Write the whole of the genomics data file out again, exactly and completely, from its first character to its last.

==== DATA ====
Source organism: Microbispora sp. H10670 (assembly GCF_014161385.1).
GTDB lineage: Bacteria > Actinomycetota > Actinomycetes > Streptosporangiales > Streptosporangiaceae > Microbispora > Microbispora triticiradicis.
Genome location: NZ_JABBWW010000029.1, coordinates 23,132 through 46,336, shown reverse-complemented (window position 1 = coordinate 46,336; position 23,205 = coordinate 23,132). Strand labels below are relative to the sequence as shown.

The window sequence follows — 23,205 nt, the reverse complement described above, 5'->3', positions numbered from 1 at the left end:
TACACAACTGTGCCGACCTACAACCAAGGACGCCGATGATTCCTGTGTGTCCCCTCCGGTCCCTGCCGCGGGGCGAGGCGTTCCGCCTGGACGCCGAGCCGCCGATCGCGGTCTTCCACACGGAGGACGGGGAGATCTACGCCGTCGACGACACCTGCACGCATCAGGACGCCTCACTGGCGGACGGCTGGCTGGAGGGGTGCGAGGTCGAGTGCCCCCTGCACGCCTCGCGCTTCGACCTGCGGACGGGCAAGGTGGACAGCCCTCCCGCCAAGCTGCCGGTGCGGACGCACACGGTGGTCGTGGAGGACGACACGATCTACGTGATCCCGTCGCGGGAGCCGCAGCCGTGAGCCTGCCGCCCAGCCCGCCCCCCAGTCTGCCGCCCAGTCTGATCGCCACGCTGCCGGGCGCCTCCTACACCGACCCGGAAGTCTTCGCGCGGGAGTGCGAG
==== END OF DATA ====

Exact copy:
Source organism: Microbispora sp. H10670 (assembly GCF_014161385.1).
GTDB lineage: Bacteria > Actinomycetota > Actinomycetes > Streptosporangiales > Streptosporangiaceae > Microbispora > Microbispora triticiradicis.
Genome location: NZ_JABBWW010000029.1, coordinates 23,132 through 46,336, shown reverse-complemented (window position 1 = coordinate 46,336; position 23,205 = coordinate 23,132). Strand labels below are relative to the sequence as shown.

The window sequence follows — 23,205 nt, the reverse complement described above, 5'->3', positions numbered from 1 at the left end:
TACACAACTGTGCCGACCTACAACCAAGGACGCCGATGATTCCTGTGTGTCCCCTCCGGTCCCTGCCGCGGGGCGAGGCGTTCCGCCTGGACGCCGAGCCGCCGATCGCGGTCTTCCACACGGAGGACGGGGAGATCTACGCCGTCGACGACACCTGCACGCATCAGGACGCCTCACTGGCGGACGGCTGGCTGGAGGGGTGCGAGGTCGAGTGCCCCCTGCACGCCTCGCGCTTCGACCTGCGGACGGGCAAGGTGGACAGCCCTCCCGCCAAGCTGCCGGTGCGGACGCACACGGTGGTCGTGGAGGACGACACGATCTACGTGATCCCGTCGCGGGAGCCGCAGCCGTGAGCCTGCCGCCCAGCCCGCCCCCCAGTCTGCCGCCCAGTCTGATCGCCACGCTGCCGGGCGCCTCCTACACCGACCCGGAAGTCTTCGCGCGGGAGTGCGAG